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Courtesan and her client, Attican Pelike with red figures by Polygnotus, c. 430 BC, National Archaeological Museum of Athens.

Prostitution was a common aspect of ancient Greece.[note 1] In the more important cities, and particularly the many ports, it employed a significant number of people and represented a notable part of economic activity. It was far from being clandestine; cities did not condemn brothels, but rather only instituted regulations on them.

In Athens, the legendary lawmaker Solon is credited with having created state brothels with regulated prices. Prostitution involved both sexes differently; women of all ages and young men were prostitutes, for a predominantly male clientele.

Simultaneously, extramarital relations with a free woman were severely dealt with. In the case of adultery, the cuckold had the legal right to kill the offender if caught in the act; the same went for rape. Female adulterers, and by extension prostitutes, were forbidden to marry or take part in public ceremonies.[1]


The pornai (πόρναι)[note 2] were found at the bottom end of the scale. They were the property of pimps or pornoboskós (πορνοβοσκός) who received a portion of their earnings (the word comes from pernemi πέρνημι "to sell"). This owner could be a citizen, for this activity was considered as a source of income just like any other: one 4th-century BC orator cites two; Theophrastus in Characters (6:5) lists pimp next to cook, innkeeper, and tax collector as an ordinary profession, though disreputable.[2] The owner could also be a male or female metic.

In the classical era of ancient Greece, pornai were slaves of barbarian origin; starting in the Hellenistic era the case of young girls abandoned by their citizen fathers could be enslaved. They were considered to be slaves until proven otherwise. Pornai were usually employed in brothels located in "red-light" districts of the period, such as Piraeus (port of Athens) or Kerameikos in Athens.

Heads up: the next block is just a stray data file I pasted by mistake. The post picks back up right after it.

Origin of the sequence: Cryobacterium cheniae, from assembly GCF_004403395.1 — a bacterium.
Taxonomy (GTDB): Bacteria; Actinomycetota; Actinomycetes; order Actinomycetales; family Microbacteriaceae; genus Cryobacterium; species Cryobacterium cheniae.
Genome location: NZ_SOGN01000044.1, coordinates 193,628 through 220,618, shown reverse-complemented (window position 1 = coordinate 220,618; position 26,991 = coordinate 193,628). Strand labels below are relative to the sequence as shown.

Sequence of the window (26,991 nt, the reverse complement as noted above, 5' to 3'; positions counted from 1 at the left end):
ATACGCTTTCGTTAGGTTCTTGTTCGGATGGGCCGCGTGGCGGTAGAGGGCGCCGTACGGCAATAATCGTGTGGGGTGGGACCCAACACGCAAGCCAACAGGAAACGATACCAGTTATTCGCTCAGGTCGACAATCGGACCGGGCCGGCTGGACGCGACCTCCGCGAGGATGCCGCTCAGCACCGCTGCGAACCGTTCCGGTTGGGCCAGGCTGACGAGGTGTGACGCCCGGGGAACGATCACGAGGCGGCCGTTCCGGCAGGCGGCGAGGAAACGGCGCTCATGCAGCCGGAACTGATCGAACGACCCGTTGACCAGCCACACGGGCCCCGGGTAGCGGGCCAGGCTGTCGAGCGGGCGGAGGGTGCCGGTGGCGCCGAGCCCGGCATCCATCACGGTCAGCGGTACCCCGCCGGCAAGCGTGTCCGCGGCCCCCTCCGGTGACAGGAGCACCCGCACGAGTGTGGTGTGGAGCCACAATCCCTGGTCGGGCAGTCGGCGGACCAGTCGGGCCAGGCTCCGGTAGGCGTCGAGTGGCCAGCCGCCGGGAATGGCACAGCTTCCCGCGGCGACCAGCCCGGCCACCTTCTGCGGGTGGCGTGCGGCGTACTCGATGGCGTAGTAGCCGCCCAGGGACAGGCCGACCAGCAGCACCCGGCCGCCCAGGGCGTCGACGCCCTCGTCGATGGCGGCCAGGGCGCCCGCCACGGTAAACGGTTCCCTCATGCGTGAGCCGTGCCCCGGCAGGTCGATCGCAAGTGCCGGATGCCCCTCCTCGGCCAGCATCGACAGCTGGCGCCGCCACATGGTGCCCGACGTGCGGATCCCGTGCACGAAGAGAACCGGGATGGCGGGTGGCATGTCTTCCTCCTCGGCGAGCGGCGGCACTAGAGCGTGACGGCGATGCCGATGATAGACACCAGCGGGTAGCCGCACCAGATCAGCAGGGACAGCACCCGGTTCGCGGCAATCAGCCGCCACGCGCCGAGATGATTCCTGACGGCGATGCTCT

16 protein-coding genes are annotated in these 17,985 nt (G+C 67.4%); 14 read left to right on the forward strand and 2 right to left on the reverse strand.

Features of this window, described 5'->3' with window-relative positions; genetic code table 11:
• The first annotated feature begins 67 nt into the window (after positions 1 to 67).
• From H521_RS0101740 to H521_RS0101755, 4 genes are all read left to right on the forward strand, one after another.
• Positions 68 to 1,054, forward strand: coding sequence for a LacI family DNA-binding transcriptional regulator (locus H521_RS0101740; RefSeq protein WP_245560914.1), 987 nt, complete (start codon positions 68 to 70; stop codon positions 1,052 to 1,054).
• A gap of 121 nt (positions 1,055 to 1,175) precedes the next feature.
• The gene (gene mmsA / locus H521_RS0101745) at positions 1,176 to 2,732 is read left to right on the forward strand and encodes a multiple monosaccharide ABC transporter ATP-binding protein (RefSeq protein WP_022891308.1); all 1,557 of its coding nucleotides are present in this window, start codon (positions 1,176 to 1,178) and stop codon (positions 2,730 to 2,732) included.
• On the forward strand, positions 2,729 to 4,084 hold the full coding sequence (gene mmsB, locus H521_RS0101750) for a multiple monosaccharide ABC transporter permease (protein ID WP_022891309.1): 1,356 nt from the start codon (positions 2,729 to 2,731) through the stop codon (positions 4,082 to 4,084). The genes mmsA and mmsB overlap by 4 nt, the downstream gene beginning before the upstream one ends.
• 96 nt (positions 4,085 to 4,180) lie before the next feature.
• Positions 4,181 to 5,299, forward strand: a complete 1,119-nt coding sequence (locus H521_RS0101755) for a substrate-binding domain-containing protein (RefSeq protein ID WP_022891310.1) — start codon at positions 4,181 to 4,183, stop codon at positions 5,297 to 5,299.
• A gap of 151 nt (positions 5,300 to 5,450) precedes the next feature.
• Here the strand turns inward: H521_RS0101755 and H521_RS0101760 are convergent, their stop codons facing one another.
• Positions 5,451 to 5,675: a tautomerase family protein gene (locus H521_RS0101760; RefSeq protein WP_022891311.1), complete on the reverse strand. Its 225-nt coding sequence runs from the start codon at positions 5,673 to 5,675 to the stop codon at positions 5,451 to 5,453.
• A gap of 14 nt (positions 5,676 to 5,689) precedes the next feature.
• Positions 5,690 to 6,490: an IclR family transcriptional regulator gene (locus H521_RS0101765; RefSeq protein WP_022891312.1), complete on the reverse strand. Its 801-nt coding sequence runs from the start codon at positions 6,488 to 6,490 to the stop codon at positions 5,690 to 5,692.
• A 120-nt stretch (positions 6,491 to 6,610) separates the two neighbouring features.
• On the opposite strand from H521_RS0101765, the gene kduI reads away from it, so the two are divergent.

The classical Athenian politician Solon is credited as being the first to institute legal public brothels. He did this as a public health measure, in order to contain adultery. The poet Philemon praised him for this measure in the following terms:

[Solon], seeing Athens full of young men, with both an instinctual compulsion, and a habit of straying in an inappropriate direction, bought women and established them in various places, equipped and common to all. The women stand naked that you not be deceived. Look at everything. Maybe you are not feeling well. You have some sort of pain. Why? The door is open. One obol. Hop in. There is no coyness, no idle talk, nor does she snatch herself away. But straight away, as you wish, in whatever way you wish.

You come out. Tell her to go to hell. She is a stranger to you.[3]

As Philemon highlights, the Solonian brothels provided a service accessible to all, regardless of income. (One obolus is one sixth of one drachma, the daily salary of a public servant at the end of the 5th century BC. By the middle of the 4th century BC, this salary was up to a drachma and a half.) In the same light, Solon used taxes he levied on brothels to build a temple to Aphrodite Pandemos (literally "Aphrodite of all the people").[4]